Jackson’s death ruled homicide
Los Angeles coroner blames mixture of drugs
LOS ANGELES – Michael Jackson’s death has been ruled a homicide caused by a mix of drugs meant to treat insomnia, a law enforcement official said, while his personal doctor told investigators he was actually trying to wean the King of Pop off the powerful anesthetic that did him in.
Forensic tests found the anesthetic propofol combined with at least two sedatives to kill Jackson, according to the official, who spoke Monday on condition of anonymity because the findings have not been publicly released. Based on those tests, the Los Angeles County coroner has ruled the death a homicide, the official said.
The coroner’s homicide ruling does not necessarily mean a crime was committed. But it makes it more likely criminal charges will be filed against Dr. Conrad Murray, the Las Vegas cardiologist who was caring for the pop star when he died June 25 in a rented Los Angeles mansion.
A search warrant affidavit unsealed in Houston, where Los Angeles police took materials from one of Murray’s clinics last month, includes a detailed account of what detectives say Murray told them.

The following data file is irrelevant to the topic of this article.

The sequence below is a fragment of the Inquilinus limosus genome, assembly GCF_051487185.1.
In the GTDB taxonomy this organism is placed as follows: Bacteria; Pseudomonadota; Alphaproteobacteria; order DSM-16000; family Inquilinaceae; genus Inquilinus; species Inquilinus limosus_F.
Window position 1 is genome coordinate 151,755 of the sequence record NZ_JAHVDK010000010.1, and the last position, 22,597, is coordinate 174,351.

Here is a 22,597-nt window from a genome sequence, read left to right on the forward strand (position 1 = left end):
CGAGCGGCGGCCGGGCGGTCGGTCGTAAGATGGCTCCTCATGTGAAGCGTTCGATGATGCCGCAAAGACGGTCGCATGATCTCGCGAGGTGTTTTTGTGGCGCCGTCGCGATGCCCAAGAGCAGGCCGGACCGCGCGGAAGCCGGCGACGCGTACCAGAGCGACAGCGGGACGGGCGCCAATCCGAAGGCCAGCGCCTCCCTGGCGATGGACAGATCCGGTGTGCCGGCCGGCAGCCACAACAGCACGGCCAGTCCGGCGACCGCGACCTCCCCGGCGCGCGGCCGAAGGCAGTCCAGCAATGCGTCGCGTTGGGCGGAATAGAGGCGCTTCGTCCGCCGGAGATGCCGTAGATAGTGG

The doctor said he’d been treating Jackson for insomnia for about six weeks with 50 milligrams of propofol every night via an intravenous drip, the affidavit said. Murray said he feared Jackson was becoming addicted to the anesthetic, which is supposed to be used only in hospitals, so he had lowered the dose to 25 milligrams and added the sedatives lorazepam and midazolam. That combination had succeeded in helping Jackson sleep two days prior to his death. So the next day, Murray told detectives, he cut off the propofol – and Jackson fell asleep with just the two sedatives.
Then around 1:30 a.m. on June 25, starting with a 10-milligram tablet of Valium, Murray said, he tried a series of drugs to make Jackson sleep. The injections included two milligrams of lorazepam around 2 a.m., two milligrams of midazolam around 3 a.m., and repeats of each at 5 a.m. and 7:30 a.m.
They didn’t work.
Murray told detectives that around 10:40 a.m. he gave in to Jackson’s “repeated demands/requests” for propofol, which the singer called his “milk,” according to the affidavit. He administered 25 milligrams of the white-colored liquid – a relatively small dose – and finally, Jackson fell asleep.
Murray remained with the sedated Jackson for about 10 minutes, then left for the bathroom, the affidavit said. Less than two minutes later, Murray returned – and found Jackson had stopped breathing.
The 25 milligrams of propofol “is not a whopping amount,” said Lee Cantrell, director of the San Diego division of the California Poison Control System. The cocktail of the other sedatives “may have been the trigger that pushed him over the edge,” Cantrell said.
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